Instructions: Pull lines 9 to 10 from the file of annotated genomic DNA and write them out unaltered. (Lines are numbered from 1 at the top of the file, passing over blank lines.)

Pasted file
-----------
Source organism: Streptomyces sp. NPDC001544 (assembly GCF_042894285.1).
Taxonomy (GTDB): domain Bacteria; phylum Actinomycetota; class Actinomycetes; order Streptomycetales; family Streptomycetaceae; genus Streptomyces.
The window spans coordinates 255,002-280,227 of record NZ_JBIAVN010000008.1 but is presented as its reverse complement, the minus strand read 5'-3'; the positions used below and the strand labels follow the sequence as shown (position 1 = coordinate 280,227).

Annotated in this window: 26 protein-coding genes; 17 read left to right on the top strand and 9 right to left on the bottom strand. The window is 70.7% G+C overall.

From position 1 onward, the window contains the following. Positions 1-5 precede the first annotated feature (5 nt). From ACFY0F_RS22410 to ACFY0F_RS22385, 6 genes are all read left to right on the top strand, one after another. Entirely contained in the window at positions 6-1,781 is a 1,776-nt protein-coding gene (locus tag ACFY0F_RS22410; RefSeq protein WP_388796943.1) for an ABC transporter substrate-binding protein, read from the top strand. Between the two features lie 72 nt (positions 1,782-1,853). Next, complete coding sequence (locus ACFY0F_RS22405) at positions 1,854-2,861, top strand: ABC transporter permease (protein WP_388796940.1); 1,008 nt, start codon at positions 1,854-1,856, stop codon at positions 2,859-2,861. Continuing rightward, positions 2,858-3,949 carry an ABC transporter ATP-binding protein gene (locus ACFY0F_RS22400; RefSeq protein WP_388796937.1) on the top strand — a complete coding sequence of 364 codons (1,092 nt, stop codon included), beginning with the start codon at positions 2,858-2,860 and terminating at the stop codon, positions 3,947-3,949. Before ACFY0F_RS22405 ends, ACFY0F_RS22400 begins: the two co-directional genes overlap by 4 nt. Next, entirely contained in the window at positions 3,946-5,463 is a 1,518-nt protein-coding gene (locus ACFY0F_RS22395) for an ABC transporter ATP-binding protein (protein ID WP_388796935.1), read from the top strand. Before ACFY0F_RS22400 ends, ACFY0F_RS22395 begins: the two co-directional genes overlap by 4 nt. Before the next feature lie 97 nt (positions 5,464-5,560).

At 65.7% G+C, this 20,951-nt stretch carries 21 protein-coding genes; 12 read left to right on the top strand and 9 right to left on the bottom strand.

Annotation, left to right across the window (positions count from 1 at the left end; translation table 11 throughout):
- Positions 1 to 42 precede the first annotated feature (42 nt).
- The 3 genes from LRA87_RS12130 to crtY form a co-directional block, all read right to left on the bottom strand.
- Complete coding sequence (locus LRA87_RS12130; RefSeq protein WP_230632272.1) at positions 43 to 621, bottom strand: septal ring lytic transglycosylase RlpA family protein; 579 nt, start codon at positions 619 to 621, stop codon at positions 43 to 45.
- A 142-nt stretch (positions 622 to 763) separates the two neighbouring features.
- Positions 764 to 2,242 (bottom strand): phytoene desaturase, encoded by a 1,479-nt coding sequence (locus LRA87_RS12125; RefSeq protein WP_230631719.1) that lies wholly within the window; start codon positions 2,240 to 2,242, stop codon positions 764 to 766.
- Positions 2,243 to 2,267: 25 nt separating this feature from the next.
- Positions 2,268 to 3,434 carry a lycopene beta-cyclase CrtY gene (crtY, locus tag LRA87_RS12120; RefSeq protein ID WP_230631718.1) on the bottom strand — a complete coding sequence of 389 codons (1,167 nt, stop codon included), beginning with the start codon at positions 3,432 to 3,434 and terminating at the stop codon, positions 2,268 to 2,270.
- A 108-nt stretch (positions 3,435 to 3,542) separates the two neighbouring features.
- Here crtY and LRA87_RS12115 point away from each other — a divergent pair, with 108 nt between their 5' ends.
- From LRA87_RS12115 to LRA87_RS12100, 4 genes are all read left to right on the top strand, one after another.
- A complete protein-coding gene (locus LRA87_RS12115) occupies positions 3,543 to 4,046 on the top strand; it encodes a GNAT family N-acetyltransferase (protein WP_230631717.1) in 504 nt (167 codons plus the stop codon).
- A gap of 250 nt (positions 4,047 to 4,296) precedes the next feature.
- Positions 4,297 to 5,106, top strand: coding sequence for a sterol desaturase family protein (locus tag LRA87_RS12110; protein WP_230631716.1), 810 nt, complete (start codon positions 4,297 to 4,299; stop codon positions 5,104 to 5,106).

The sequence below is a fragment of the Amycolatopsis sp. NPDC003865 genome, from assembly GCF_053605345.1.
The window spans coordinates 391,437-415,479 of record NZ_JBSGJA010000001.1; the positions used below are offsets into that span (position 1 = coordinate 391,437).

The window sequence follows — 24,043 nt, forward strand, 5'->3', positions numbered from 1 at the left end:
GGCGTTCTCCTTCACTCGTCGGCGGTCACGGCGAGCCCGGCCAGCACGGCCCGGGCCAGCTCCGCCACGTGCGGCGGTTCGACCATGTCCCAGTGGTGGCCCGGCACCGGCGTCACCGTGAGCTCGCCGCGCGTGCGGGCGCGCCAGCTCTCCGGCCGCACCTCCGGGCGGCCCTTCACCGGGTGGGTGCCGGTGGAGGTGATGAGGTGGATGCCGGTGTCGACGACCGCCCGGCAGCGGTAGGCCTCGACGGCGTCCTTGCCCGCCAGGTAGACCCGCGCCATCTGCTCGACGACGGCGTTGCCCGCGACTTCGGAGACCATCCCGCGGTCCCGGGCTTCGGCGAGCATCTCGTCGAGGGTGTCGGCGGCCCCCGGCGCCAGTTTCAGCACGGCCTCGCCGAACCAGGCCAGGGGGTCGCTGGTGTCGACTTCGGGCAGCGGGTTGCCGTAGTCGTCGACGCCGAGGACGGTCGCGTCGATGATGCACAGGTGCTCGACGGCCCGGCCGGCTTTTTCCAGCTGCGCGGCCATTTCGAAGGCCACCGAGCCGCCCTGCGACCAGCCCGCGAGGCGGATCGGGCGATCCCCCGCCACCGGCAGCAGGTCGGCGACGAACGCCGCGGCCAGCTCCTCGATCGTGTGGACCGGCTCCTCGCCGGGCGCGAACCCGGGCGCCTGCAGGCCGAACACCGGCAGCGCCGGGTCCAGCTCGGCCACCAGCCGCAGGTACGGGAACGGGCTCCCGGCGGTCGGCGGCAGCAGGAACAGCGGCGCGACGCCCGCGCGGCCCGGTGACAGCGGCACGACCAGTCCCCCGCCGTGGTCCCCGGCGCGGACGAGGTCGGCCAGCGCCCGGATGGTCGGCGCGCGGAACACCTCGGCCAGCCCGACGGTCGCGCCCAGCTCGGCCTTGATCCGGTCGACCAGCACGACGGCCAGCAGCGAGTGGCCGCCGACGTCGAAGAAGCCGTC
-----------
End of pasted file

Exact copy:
- The 3 genes from LRA87_RS12130 to crtY form a co-directional block, all read right to left on the bottom strand.
- Complete coding sequence (locus LRA87_RS12130; RefSeq protein WP_230632272.1) at positions 43 to 621, bottom strand: septal ring lytic transglycosylase RlpA family protein; 579 nt, start codon at positions 619 to 621, stop codon at positions 43 to 45.